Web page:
Norma and Bob Baxter thought it would be a good idea to have a session ‘on site’ to launch the 2008 programme (17th May), compare notes and experiences on methods - and welcome members who would like to help with this fascinating project. The techniques are fairly simple, and these were demonstrated at the session. There is a danger of damaging the very lettering one is attempting to decipher, however, so basic methods need to be understood.
On 5th May 2007, Margaret Burns, of the Kent Family History Society, led a fascinating two hour presentation that included a walk around the graveyard to see examples of problems we would face and techniques to unravel the more difficult inscriptions. A wide range of stones, ages and inscriptionsare found here; the stones are still (as yet) in family groups, though many are in an advanced state of decay. These Monuments and inscriptions are a priceless record of local history.
Recommended supplementary reading: Pamela Burgess - Churchyards (out of print)
Margaret Burns - SpeakerMargaret Burns’ explained her interest, shared by her mother, in family history that led her to develop her expertise in reading churchyard monumental inscriptions. The talk began with slides showing how monuments have changed over time from early, relatively crude, stones to more ornate carved examples (17th century onwards) and plain descriptive tablets of the Victorian era.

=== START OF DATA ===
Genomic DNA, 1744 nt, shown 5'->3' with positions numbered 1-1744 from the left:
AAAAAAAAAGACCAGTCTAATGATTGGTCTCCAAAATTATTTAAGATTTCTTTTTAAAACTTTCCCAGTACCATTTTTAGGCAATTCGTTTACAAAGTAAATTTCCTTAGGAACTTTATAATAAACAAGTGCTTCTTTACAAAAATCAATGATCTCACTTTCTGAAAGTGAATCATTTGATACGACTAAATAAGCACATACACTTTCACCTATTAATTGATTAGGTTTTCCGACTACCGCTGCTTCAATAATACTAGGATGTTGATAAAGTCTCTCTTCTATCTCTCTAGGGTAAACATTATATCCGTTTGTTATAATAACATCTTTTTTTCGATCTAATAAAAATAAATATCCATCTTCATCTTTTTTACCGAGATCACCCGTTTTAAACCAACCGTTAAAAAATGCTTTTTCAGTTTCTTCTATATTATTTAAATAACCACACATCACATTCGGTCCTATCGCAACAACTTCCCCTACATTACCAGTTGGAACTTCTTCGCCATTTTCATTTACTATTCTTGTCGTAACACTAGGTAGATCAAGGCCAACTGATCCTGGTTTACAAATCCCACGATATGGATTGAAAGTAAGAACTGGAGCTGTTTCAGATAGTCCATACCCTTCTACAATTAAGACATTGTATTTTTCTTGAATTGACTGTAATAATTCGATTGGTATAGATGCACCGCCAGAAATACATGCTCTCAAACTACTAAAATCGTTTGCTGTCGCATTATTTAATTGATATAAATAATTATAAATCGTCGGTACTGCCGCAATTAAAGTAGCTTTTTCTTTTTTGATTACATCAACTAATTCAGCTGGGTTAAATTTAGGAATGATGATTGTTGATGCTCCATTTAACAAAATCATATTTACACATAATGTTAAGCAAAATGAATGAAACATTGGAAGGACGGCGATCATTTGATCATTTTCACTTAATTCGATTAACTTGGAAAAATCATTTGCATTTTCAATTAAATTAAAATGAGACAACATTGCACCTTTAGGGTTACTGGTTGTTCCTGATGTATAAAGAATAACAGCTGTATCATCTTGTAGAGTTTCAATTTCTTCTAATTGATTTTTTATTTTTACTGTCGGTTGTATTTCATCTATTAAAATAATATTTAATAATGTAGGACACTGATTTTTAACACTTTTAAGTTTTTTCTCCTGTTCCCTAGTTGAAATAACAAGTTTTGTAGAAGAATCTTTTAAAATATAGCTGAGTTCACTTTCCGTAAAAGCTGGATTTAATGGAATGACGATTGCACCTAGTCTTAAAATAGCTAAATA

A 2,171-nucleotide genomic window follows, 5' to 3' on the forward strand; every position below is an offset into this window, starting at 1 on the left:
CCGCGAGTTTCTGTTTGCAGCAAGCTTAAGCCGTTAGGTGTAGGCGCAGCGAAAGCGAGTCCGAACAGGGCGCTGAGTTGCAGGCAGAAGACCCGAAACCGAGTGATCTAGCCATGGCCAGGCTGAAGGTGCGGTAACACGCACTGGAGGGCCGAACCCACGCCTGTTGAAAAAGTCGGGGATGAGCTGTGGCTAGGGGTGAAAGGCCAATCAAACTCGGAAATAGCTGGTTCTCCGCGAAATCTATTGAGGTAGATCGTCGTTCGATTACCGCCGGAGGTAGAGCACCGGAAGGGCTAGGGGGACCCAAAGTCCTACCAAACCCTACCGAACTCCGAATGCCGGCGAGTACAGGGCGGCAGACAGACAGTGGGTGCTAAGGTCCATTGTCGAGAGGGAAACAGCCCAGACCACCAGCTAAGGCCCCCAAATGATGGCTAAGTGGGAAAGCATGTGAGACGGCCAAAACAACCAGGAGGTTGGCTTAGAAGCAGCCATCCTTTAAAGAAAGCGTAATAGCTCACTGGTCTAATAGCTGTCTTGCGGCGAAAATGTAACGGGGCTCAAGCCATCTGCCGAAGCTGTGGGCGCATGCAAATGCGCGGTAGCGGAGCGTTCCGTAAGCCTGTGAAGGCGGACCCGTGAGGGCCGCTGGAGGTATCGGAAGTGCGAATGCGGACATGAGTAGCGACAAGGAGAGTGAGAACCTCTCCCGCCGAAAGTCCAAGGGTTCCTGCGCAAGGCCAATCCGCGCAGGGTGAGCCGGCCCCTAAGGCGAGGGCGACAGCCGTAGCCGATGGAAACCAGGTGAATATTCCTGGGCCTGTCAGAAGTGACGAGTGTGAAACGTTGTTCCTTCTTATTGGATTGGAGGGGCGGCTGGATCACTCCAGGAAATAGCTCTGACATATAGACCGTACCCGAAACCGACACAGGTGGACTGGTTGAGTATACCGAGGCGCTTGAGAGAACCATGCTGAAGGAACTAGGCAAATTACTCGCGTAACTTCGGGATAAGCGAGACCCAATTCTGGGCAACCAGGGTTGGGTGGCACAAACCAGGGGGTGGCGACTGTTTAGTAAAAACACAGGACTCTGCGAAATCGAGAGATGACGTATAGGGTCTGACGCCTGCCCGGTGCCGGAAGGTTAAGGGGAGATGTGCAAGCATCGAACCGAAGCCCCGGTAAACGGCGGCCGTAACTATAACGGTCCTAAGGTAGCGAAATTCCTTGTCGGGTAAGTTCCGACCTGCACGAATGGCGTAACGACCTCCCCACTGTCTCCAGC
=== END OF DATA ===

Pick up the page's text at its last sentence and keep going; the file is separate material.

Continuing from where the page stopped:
She also shared some maps (including the St Michael Churchyard in nearby Hartlip), and suggested some techniques used to tease out difficult inscriptions. Finally, she walked us around parts of the Lynsted Churchyard to help bring to life her talk through some fascinating observations. For example, how the ground-level of graveyards built up around pathways as more burials were added over the centuries.
Her illustrations were drawn from nearby (Faversham) and further afield (Cotswolds). Margaret emphasised the importance of clear records throughout a project, patience, and respect for the fragility of some stones and lichens when trying to read them. The written record can be found on headstones, kerbstones, footstones, monuments and are often supplemented with symbols (skull = death; cherubs = heaven; etc).
Bob Baxter using a reading tubeFor difficult to read inscriptions we were shown a ‘shadow tube’ that alters the incidence of light in a way that can help clarify lettering under investigation. Here we see it in use by Bob Baxter.